Motivation: Fuzzy c-means clustering is widely used to identify cluster structures in high-dimensional datasets, such as those obtained in DNA microarray and quantitative proteomics experiments. One of its main limitations is the lack of a computationally fast method to set optimal values of algorithm parameters. Wrong parameter values may either lead to the inclusion of purely random fluctuations in the results or ignore potentially important data. The optimal solution has parameter values for which the clustering does not yield any results for a purely random dataset but which detects cluster formation with maximum resolution on the edge of randomness.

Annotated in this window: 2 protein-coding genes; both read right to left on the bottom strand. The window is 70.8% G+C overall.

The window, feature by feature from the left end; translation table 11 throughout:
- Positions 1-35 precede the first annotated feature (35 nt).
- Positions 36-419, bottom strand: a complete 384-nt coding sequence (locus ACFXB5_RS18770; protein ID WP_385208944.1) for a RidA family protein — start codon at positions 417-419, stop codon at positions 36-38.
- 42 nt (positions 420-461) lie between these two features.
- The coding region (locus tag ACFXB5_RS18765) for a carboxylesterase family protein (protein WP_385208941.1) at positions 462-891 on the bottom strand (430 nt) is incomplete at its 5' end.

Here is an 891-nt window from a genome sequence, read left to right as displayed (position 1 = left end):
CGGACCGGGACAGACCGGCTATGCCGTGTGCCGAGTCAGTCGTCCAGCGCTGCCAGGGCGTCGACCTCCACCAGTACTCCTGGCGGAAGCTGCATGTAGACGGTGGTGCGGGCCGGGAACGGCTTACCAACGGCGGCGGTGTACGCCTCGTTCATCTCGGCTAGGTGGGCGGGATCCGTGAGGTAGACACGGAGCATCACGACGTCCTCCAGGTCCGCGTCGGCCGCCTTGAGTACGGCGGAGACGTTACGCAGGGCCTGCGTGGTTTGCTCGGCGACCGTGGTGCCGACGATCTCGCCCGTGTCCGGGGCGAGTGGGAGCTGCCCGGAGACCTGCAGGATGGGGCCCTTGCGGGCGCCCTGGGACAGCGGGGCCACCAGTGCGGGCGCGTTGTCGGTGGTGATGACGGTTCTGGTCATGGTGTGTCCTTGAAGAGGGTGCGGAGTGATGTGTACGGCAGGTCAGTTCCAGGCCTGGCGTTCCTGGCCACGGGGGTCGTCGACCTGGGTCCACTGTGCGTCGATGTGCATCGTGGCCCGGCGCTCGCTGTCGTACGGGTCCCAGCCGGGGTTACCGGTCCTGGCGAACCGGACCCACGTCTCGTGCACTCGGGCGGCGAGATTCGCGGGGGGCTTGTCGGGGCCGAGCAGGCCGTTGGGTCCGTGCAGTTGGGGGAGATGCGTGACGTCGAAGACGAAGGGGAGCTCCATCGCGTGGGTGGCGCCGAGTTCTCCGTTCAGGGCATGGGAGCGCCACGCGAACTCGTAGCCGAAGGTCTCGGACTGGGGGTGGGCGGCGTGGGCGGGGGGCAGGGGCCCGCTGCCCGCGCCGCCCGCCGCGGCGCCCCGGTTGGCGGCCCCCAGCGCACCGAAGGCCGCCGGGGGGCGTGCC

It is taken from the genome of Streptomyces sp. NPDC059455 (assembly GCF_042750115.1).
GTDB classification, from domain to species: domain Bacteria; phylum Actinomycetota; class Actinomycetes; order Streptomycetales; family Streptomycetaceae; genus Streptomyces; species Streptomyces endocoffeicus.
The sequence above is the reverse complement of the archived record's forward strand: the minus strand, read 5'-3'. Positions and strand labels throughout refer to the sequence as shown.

Results: Estimation of the optimal parameter values is achieved by evaluation of the results of the clustering procedure applied to randomized datasets. In this case, the optimal value of the fuzzifier follows common rules that depend only on the main properties of the dataset. Taking the dimension of the set and the number of objects as input values instead of evaluating the entire dataset allows us to propose a functional relationship determining the fuzzifier directly. This result speaks strongly against using a predefined fuzzifier as typically done in many previous studies. Validation indices are generally used for the estimation of the optimal number of clusters. A comparison shows that the minimum distance between the centroids provides results that are at least equivalent or better than those obtained by other computationally more expensive indices.